Energy weapons have one important advantage over projectile weapons - they can be fired in zero gee, due to their lack of significant recoil (at hand weapon power levels it's infinitesimal). As Newton's Third Law of Motion points out, for every action there is an equal but opposite reaction. As anyone who has fired a weapon knows, they kick back with recoil. Imagine that happening in the weightless environment of space, with nothing to brace yourself against. A beam (or particle weapon) does not have that liability, and while you are struggling to draw down on Spock, he'll pull that dinky little Type I Phaser out from under his shirt and cook your ass as easily as you can wield a laser pointer.

If a Starship had to carry physical guns firing slugs of any material, they would not only have a serious weight penalty over a beam-weaponed ship, it would have ammunition concerns as well as having to deal with recoil compensation when navigating during a battle.

In addition, energy weapons can be operated by anyone, giving anyone able to point their arm and press a button (I'd hate to see what a vicious 5-year old with a phaser could do) the ability to deliver the energy equivalent of an 20-century infantry platoon's firepower at an enemy.

This power-to-weight ratio of beam weapons is the primary reason they trump projectile weapons. Imagine having somthing as small and as powerful as a Star Trek Type 1 Phaser today? You could keep it in your hip pocket, yet be able to whack a hundred people at a whim.

In the Star Trek episode "Omega Glory" (written by Gene Roddenberry,directed by Vince McVeety, and first aired in the second season on March 1st, 1968), Captain Tracy (played by Morgan Woodward) and a handful of locals fought a pitched battle with phasers against hand weapons, killing thousands of their enemy before being overrun. Tracy even managed to get out of the slaughter alive. (You know he kept most of the energy packs for himself.)

Efficiency is also a factor. A beam weapon can be charged using any energy source, and vice versa, making them especially useful as both a weapon and power store. Scotty demonstrated this in the original series episode "Gallileo 7" (first season, story by Oliver Crawford, directed by Robert Gist, first aired January 5, 1967), where he drained most of the group's phasers to charge their shuttle's (the episode's namesake) energy supply with enough juice to allow the stranded team to take off.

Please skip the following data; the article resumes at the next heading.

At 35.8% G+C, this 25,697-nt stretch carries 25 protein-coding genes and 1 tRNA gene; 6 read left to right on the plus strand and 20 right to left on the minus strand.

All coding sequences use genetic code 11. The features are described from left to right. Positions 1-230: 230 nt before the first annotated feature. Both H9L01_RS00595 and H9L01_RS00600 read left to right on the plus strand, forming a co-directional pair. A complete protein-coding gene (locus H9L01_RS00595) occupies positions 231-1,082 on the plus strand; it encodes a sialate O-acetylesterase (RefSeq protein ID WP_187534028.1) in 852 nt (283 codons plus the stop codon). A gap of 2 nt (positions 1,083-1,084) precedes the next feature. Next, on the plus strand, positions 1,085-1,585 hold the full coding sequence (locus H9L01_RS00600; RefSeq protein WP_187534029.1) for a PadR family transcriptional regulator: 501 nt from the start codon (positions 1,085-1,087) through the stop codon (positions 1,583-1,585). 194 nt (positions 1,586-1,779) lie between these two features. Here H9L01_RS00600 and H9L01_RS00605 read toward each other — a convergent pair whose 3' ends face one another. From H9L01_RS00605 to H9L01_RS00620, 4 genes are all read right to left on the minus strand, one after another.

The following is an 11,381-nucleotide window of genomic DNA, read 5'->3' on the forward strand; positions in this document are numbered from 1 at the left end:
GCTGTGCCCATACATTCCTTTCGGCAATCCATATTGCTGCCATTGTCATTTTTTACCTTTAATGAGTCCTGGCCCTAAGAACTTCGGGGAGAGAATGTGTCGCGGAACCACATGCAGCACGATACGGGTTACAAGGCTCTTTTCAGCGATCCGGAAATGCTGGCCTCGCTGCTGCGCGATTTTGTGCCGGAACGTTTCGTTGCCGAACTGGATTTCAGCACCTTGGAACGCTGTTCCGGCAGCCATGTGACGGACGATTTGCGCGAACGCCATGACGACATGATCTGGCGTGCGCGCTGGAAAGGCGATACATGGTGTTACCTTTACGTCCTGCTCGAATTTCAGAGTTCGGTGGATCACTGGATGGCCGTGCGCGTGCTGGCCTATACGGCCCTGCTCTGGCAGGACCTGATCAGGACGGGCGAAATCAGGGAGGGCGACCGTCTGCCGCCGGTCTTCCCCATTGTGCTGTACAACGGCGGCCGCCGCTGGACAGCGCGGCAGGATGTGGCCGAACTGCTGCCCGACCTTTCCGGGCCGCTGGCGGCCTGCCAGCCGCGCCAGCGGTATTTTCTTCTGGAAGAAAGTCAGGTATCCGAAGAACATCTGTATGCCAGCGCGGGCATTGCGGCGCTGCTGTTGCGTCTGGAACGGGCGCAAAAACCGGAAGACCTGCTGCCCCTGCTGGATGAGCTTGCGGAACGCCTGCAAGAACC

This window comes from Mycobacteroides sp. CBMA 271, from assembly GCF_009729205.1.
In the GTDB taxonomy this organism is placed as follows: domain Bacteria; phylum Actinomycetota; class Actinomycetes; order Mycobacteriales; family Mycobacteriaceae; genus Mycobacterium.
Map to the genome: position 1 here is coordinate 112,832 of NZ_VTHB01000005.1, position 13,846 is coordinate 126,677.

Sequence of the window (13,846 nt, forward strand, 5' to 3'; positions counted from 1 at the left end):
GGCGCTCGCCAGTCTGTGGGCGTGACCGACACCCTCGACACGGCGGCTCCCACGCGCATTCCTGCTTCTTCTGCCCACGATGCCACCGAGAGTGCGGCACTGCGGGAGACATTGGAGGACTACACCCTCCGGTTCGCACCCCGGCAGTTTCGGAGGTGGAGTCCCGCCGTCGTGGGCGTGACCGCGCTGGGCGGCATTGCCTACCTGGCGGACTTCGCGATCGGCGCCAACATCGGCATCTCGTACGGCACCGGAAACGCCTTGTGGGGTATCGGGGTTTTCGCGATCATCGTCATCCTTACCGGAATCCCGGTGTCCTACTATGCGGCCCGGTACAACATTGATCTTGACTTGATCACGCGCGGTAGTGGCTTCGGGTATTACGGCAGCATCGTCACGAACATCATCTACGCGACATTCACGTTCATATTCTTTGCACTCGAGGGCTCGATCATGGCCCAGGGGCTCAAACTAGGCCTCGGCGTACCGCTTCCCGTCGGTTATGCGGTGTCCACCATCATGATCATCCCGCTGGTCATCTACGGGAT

The list of additional applications of an energy weapon range from lighting fires, heating stones to warm yourself when no wood is available to set fire to, stunning your enemies instead of killing them, and having the ability to set it so that it overloads, creating an explosive device of devastating power for its size.

In a future space-based society, energy will be abundant, but raw material will be relatively dear. If you threw mass overboard with every battle, you'd have to get more from somewhere. A ship using energy weapons simply recharges the batteries.

Shro0m points out the advantage energy weapons have in the lack of drift in long distance applications while in atmosphere. A laser rifle with great optics would make a superior sniper's weapon, able to take out a target with no concern for range, windage, motion of the target (who can outrun a laser?) or recoil.

On rate of fire, the slow fire rate was only seen in the original series. In Star Trek II, the ships shoot the living shinola out of one another using phasers with high fire rates.

More thanks to The Star Trek Concordance by Bjo Trimble. I bought it when I was 15, and have managed to keep my hands on it these last 28 years.